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John Wooden, Barack Obama & Why Smart People Are Stoopid

This week’s Frank Rich column may not be about education policy, but it might as well be. Writing about the president’s handling of the BP oil spill, Rich believes Obama’s “most conspicuous flaw is his unshakeable confidence in the collective management brilliance of the best and the brightest he selected for his White House team — “his abiding faith in the judgment of experts,” as Joshua Green of The Atlantic has put it. This is the primary issue I have with the leading voices of education reform today. I’ve heard Joel Klein suggest “we know how to do this” — referring to comprehensive education reform — when the truth is all we know how to do is move the needle on student test scores, not transform an apartheid education system that relies on one method of instruction for the poor, and another for the privileged. I’ve heard Michelle Rhee assert that “collaboration and consensus building are quite frankly overrated in my mind.” And I’ve grown weary of the myraid other voices who confidently participate in a groupthinkian rush to the illusory Altar of Certainty, long before we have in place the necessary metrics for a much more finely calibrated understanding

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Is It Really All About the Benjamins?

As both a former teacher and a MBA, I’m struck these days by two things: first, the ubiquity of “business thinking” in today’s education reform strategies; and second, the complete absence of the sort of business thinking we actually need to be heeding. Keep reading here . . .

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Sir Ken Robinson & Creativity

I’m off this morning to spend two days with Sir Ken Robinson and the Kirkpatrick Foundation, which is planning to host a World Creativity Forum this November in Oklahoma City. If you’re unaware of Sir Ken, here’s a video preview, courtesy of a recent TED talk — and his take on why we need to move away from standardized instruction, and more towards personalized learning. http://www.ted.com/talks/sir_ken_robinson_bring_on_the_revolution.html?utm_source=newsletter_weekly_2010-05-25

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The Book of Learning Stories — Title Search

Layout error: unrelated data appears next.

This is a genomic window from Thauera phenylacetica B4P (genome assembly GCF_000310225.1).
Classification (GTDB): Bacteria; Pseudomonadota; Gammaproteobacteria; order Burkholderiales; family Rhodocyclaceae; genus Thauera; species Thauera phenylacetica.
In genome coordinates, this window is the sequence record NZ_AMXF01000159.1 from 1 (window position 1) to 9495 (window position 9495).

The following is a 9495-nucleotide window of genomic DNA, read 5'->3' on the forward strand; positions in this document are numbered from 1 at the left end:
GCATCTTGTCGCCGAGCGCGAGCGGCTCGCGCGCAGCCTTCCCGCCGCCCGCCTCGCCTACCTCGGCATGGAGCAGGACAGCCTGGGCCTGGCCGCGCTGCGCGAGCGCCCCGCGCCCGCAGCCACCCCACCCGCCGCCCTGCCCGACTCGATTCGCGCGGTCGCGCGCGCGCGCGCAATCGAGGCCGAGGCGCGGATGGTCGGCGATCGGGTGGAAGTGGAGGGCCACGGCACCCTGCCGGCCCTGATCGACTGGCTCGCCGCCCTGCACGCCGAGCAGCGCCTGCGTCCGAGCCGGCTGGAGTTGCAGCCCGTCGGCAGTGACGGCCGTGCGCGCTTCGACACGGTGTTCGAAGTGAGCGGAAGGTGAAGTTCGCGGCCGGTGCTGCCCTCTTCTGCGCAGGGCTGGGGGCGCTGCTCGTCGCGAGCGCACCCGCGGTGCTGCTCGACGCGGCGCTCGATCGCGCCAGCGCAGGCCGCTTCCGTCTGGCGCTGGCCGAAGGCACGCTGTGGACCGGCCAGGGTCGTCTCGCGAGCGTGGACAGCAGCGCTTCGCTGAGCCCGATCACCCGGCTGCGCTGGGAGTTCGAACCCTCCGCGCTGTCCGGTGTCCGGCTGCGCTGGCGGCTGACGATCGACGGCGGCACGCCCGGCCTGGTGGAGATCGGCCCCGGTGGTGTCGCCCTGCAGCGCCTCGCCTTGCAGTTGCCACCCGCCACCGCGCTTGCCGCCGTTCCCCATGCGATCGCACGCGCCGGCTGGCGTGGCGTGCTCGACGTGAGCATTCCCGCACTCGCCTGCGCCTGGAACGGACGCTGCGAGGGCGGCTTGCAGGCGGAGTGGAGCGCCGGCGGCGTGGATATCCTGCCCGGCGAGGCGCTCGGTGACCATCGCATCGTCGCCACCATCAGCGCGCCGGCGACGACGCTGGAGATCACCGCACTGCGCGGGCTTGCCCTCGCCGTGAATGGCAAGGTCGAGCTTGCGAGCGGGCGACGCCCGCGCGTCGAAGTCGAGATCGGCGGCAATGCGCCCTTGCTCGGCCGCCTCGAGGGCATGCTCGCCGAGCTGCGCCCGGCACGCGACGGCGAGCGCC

I need your help in coming up with the title for the book of learning stories. Whoever submits the winning entry will get a $50 gift card to the bookstore of their choice. Here are the three I have so far: The Learning Book: 50 Powerful Stories of Learning & Teaching — In School & In Life Learning Matters: 50 Powerful Stories of Learning & Teaching — In School & In Life “Dear Mr. Hatfield”: 50 Powerful Stories of Learning & Teaching — In School & In Life Yes? No? Maybe? Something else? Talk to me . . .

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Draft Intro for Book of Learning Stories

For anyone interested in learning a bit more about what the book will look like . . . ——– This is a book of different people’s stories. Some are about teachers who changed their students’ lives. Some describe the moment when a person first discovered how to ask the right questions, or found what they were most passionate about.  Others are about making art, or going on a challenging hike, or studying everything from Morse code to Macbeth to Kung Fu. But all of the stories in this collection are about one central thing – learning, and what it feels like to discover one’s purpose, passion, and capacity for greatness. The 50 stories gathered here, along with hundreds of others, were submitted as part of the Rethink Learning Now campaign, a national grassroots effort to change the tenor of our national conversation about schooling by shifting it from a culture of testing, in which we overvalue basic-skills reading and math scores and undervalue just about everything else, to a culture of learning, in which we restore our collective focus on the core conditions of a powerful learning environment, and work backwards from there to decide how best to evaluate and

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